Sites & cities that bear the name of Hastinapur


Today in : India
First trace of activity : ca. 10th century B.C.E
Last trace of activity : today
Recorded names : Gajapuram, Nagapura, Asandivata, Brahmasthalam, Shanti Nagaram, Kunjarpuram, Hasti, हस्तिनापुर, Hastinapura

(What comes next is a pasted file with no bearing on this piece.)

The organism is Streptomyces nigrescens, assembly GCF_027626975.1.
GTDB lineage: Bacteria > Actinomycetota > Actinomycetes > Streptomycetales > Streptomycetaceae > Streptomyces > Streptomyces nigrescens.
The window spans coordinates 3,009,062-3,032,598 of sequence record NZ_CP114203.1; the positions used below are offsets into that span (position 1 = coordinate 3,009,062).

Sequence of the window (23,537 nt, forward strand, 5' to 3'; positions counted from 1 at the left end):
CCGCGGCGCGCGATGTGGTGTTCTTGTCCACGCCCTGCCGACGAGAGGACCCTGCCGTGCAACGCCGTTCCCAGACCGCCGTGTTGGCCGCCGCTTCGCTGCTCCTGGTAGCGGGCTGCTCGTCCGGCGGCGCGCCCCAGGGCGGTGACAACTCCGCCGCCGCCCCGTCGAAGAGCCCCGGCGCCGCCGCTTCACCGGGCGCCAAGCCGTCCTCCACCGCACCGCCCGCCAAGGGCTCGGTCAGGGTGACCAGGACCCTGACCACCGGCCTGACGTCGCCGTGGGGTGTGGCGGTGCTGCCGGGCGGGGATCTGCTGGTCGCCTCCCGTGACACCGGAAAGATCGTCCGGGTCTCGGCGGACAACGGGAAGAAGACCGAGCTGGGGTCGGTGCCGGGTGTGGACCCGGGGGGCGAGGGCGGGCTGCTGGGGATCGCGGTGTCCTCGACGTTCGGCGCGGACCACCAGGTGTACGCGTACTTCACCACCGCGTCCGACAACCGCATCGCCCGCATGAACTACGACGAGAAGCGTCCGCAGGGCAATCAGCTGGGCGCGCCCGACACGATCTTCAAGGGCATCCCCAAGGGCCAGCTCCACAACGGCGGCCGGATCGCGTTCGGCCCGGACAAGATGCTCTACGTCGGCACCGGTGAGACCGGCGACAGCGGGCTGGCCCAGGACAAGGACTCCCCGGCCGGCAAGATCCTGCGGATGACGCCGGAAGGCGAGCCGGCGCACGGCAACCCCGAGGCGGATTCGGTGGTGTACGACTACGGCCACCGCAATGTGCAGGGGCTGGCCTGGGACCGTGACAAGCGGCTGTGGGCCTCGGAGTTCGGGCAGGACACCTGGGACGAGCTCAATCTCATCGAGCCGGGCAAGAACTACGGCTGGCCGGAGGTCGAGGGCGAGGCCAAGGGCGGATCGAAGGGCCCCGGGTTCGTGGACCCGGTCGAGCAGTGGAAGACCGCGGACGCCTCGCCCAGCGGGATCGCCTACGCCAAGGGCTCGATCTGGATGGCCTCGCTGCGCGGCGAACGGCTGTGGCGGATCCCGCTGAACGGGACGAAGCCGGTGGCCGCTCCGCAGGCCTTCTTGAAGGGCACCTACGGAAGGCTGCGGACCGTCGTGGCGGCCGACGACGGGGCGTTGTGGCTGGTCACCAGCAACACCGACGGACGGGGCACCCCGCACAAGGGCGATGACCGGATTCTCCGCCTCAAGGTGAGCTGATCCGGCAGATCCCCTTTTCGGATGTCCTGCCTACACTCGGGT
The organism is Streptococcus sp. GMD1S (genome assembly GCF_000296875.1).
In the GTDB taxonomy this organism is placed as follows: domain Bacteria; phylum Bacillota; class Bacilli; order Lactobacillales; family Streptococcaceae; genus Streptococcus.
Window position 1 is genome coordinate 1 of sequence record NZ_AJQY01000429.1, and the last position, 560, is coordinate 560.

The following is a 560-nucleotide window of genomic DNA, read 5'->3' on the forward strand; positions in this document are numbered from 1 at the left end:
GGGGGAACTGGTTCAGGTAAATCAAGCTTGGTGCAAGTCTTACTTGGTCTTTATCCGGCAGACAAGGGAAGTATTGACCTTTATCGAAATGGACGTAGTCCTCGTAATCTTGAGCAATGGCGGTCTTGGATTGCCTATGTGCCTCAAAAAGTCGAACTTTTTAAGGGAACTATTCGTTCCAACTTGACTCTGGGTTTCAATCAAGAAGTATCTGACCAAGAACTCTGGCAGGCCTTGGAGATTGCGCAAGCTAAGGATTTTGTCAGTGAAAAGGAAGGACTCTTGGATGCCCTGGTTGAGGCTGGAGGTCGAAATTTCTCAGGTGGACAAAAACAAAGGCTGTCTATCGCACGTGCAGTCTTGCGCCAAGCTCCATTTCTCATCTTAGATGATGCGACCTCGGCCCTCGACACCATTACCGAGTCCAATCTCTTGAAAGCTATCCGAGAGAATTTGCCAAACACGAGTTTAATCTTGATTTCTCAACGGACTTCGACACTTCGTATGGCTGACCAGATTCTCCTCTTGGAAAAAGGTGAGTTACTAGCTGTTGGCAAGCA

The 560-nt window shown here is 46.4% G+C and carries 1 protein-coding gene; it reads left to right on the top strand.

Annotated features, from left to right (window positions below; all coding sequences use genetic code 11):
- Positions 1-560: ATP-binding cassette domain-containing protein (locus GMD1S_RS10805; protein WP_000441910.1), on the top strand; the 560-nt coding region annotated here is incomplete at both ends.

Description : Hastinapur is a city in the Meerut district in the Indian state of Uttar Pradesh. Hastinapur, described in Hindu texts such as the Mahabharata and the Puranas as the capital of the Kuru Kingdom, is also mentioned in ancient Jain texts. Hastinapur is located on the right bank of the Ganges river. In the Mahabharata, Hastinapur is portrayed as the capital of the Kuru Kingdom of the Kauravas. Many incidents in the Mahabharata were set in the city of Hastinapur. According to the Mahabharata, the 100 Kaurava brothers were born in this city to their mother, Queen Gandhari, the wife of King Dhritarashtra. On the bank of the Budhi Ganga, two places near Hastinapur (Draupadi Ghat and Karna Ghat) reference Mahabharata personages. The first reference to Hastinapur in the Puranas presents the city as the capital of Emperor Bharata's kingdom. King Samprati (also referred to as Samrat Samprati), grandson of the emperor Asoka the Great of the Mauryan Empire, built many temples here during his reign. Excavations at Hastinapur were carried out in the early 1950s by B.B. Lal, Director General of the Archaeological Survey of India. Although the main aim of this excavation, according to Lal himself, was to determine the stratigraphic position of Painted Grey Ware concerning other known ceramic industries of the early historical period, Lal found correlations between the text of the Mahabharata and the material remains that he unearthed at Hastinapur. This led him to historicize some of the traditions mentioned in the Mahabharata as well as link the appearance of the Painted Grey Ware with Aryans in the upper Ganges basin areas. Hastinapur is listed in the Ain-i-Akbari as a pargana under Delhi sarkar, producing a revenue of 4,466,904 dams for the imperial treasury and supplying a force of 300 infantry and 10 cavalry. The author, Abu'l-Fazl ibn Mubarak, describes it "an ancient Hindu settlement" lying on the Ganges. During British India, Hastinapur was ruled by Raja Nain Singh Nagar, who built many Hindu temples in and around Hastinapura.

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